Women in Science
Learn about the history of women’s formal study in the sciences. Delve into early arguments on both sides of the question of women’s education, including the work of advocates Mary Astell, Anna Brackett, Alice Freeman Palmer, and the Association of Collegiate Alumnae. Explore programs such as science fairs that encourage an interest in science and browse the history of women in higher education at both women’s colleges and coeducational institutions.
Explore the evolution of women’s involvement in the study of botany, from the emergence of botanical illustration and plant collecting as acceptable pursuits for women, through formal education, and pioneering work in the field and the lab. Unearth the lush illustrations of Maria Sibylla Merian, writings on California botany by Alice Eastwood, letters and photographs from Mary Agnes Chase’s expedition to Brazil, and microscopic images from Katherine Esau’s lab.
Discover women’s impact in the field of medicine, as doctors, nurses, pharmacists, and researchers. Learn about groundbreaking doctors such as Elizabeth Blackwell, Rebecca Lee Crumpler, Susan La Flesche Picotte, and others. Explore key achievements such as the founding of the Red Cross, the development of a Nobel prize-winning technique for blood screening, and the invention of a standardized way to assess the health of newborns.
Build your knowledge of women engineers, whether they be celebrated pioneers or the unidentified women who study, analyze, design, improve, solve problems, and generally make things work. Meet electrical engineer Edith Clarke, inventor of the graphical calculator, mechanical engineer Margaret Ingels, who developed an effective temperature scale for air conditioning, civil engineer Marilyn Reece, whose work includes the Santa Monica-San Diego Freeway interchange in California, and more.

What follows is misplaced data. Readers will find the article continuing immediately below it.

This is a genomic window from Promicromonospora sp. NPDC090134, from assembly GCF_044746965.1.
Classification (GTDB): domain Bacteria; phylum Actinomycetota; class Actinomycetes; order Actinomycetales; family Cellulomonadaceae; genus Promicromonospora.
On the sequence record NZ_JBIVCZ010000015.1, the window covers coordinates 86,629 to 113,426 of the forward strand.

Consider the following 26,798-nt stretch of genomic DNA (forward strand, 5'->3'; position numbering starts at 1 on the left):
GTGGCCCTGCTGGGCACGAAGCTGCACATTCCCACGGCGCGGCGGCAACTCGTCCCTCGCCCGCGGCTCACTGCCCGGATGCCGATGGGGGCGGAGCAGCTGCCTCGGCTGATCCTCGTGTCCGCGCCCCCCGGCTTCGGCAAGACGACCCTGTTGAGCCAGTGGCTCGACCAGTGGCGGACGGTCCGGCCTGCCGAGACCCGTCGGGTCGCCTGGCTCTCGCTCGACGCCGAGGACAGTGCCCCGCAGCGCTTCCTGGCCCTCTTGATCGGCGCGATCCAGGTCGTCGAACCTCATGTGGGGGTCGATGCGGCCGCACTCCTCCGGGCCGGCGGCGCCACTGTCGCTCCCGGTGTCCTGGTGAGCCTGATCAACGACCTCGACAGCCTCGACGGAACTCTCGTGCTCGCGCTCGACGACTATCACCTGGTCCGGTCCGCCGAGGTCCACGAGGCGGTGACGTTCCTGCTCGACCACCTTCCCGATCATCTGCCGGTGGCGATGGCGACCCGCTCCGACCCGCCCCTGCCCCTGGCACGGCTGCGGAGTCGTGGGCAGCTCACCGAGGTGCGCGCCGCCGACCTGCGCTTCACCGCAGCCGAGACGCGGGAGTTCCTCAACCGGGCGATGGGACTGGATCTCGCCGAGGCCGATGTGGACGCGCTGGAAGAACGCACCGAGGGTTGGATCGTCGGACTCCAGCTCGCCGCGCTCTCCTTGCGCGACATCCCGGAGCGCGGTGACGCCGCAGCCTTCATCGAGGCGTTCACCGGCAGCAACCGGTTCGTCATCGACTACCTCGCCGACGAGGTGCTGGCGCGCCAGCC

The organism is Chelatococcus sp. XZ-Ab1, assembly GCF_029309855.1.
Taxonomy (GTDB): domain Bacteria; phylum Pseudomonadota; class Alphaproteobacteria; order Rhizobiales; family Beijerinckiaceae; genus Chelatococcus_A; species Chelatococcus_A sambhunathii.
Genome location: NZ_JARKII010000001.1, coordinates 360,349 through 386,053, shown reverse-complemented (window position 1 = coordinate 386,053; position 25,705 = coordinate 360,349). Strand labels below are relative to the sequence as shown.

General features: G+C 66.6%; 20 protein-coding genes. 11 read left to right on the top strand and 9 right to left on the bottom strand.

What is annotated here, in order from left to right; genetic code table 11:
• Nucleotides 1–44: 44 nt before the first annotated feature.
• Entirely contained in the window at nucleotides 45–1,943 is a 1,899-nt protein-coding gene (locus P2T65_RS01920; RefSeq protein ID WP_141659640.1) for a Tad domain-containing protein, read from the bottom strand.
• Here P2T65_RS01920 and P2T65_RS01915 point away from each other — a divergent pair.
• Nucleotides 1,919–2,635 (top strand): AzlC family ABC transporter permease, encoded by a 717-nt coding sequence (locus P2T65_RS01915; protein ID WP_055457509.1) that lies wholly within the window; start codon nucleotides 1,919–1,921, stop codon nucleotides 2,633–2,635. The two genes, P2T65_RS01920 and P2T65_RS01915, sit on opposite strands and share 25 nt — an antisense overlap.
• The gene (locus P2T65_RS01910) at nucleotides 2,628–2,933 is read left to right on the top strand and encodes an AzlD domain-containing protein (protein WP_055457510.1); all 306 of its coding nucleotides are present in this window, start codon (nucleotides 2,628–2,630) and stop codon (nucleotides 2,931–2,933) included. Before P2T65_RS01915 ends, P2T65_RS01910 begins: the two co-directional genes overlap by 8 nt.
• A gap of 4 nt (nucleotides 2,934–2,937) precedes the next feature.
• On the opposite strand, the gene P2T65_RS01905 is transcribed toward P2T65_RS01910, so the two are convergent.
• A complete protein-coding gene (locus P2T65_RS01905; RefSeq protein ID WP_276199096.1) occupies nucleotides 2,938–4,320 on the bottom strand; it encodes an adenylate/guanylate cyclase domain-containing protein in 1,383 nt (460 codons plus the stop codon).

Many women paved the way for Sally Ride, the first American woman in space, and more have followed. Discover the history of NASA’s “human computers,” early aerospace industry pioneers, and the struggle for American women to be allowed into the astronaut program. Explore the ‘firsts’ of women in space, including Valentina Tereshkova’s 1963 space flight, Kathryn Sullivan’s spacewalk, and Peggy A. Whitson’s turn as commander of the International Space Station.
Gender in Science
Efforts to increase the participation of women and other underrepresented communities in the sciences, technology, and engineering are not merely a recent concern. Learn more about the positive role of professional societies, the influence of World War II and the Cold War on recruiting efforts, and the factors, both substantiated and debunked, that contribute to the low representation of women in STEM fields.
Topic curated by Kelcy Shepherd, Digital Public Library of America